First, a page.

NEW DELHI (Reuters) - Chinese Premier Li Keqiang, smiling and effusive, was out to smooth ruffled feathers in India this week, promising to ease tensions and increase trade between Asia’s fastest growing economies in his first trip overseas since taking office.
“China will make your dream come true,” Li told a banquet hall filled with Chinese and Indian business executives in the financial capital of Mumbai as he wound up his visit on Tuesday.
China’s overtures, which come amid worries in Beijing that it is being encircled by the United States and its allies, however met with a cool response.
India has been shaken by a recent border spat with China and is cautious about Beijing’s friendship with rival Pakistan, where Li flies on Wednesday. New Delhi is also concerned about a ballooning trade deficit with China and a flood of cheap Chinese-made goods undercutting local manufacturers.
While India’s relations with the United States are cordial and it is a major purchaser of its weapons, New Delhi has stayed away from a close strategic alliance.
“We would not like to see India become a tool of other major countries, especially the U.S., to counterbalance or check or contain China,” said Hu Shisheng, an India specialist at CICIR, a Chinese government-backed think tank in Beijing.
“We want, through closer relations, to support New Delhi’s policy that maintains equal distance. It’s not realistic to expect India to be closer to one country than the other.”
Li, who is travelling with executives from 41 Chinese companies, said the two rapidly-growing economies should free up bilateral trade and do more business together, instead of relying on others for development.
“With a long border and extensive common interests, China and India should not seek cooperation from afar while neglecting the partner close by,” he said in a speech to businessmen and diplomats earlier on Tuesday.
Chatty and relaxed, Li repeatedly took Prime Minister Manmohan Singh by the hand and said a visit to India 27 years ago influenced him much as exposure to the sub-continent had affected Steve Jobs, the legendary co-founder of Apple.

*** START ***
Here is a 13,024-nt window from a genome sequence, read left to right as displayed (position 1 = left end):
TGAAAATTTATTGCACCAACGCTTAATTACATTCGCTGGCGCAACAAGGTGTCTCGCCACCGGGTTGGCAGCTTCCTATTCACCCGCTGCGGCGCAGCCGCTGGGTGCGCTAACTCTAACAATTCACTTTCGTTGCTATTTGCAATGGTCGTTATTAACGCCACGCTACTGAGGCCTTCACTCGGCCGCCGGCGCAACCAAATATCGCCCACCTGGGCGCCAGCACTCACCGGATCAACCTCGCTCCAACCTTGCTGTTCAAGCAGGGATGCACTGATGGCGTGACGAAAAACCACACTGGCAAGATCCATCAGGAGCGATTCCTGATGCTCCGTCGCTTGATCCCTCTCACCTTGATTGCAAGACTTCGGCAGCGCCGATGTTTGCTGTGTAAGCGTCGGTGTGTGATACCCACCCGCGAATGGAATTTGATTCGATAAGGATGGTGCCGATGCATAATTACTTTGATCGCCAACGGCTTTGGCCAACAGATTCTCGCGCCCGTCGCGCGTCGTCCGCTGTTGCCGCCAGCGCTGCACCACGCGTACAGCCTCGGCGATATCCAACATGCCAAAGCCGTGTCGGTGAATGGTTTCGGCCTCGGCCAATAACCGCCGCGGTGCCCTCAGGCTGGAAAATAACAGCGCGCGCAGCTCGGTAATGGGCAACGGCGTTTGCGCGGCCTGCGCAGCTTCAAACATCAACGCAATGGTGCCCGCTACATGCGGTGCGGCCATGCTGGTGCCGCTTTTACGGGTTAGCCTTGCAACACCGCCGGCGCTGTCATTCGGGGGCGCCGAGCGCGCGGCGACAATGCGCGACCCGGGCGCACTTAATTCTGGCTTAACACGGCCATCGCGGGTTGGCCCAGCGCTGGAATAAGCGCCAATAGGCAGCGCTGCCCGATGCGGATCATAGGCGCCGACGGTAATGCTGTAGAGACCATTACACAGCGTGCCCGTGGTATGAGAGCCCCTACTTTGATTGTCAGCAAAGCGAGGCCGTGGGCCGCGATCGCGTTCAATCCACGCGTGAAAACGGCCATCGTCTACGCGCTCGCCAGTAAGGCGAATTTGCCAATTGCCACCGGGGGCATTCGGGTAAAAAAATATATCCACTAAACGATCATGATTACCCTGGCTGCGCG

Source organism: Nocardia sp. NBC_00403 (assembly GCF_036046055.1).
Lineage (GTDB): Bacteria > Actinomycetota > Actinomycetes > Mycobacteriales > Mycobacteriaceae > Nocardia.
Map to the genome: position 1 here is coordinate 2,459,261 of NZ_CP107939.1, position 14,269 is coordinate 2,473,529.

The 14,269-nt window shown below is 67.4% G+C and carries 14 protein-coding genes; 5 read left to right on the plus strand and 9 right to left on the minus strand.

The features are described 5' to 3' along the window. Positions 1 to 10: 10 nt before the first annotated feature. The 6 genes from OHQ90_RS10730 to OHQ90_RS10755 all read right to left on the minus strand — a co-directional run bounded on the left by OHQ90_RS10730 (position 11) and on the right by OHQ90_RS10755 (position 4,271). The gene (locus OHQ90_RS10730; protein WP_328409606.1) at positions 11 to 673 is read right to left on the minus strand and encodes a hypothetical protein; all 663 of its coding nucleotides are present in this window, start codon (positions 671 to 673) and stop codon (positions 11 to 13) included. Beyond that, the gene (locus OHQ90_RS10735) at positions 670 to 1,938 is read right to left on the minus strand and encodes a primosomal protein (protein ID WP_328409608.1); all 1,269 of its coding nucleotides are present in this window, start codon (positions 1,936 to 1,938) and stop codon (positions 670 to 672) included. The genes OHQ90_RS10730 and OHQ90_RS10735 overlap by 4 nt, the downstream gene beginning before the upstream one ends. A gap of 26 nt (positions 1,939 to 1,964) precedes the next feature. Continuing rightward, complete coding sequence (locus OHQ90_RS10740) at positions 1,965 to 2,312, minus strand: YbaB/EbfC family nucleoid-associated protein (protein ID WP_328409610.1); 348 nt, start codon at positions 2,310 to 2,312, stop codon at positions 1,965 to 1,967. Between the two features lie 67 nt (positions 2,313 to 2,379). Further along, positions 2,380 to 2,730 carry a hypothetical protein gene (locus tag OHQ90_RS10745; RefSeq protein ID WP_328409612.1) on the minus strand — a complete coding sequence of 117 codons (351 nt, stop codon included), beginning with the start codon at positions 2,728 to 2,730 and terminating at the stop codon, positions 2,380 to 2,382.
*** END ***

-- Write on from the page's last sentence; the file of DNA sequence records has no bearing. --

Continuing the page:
Singh smiled back, but hardened India’s stance on the long-standing territorial dispute between the two nations, saying broader ties could not blossom without peace on the border.
In the past, India has sought to separate the border dispute from wider relations. The difference this time was that Li’s visit came just weeks after Chinese troops set up camp 19 km (12 miles) inside territory India claims as its own.
The stand-off, which only ended on May 3 after three weeks of high-level negotiations, caused a public outcry in India. It overshadowed preparations for Li’s trip and may explain the lack of significant bilateral agreements signed.
Despite the large commercial delegation, only one major business pact was signed, a $1 billion debt-for-fuel deal between China and Essar Energy PLC Lt, part of India’s Essar group. Smaller pacts added a total $500 million in deals.
China and India disagree about large areas of their 4,000 km (2,500 mile) border and fought a brief war 50 years ago.
There has not been a shooting incident in decades but the feud prevents normal trade relations between neighbors, who account for 40 percent of the world’s population.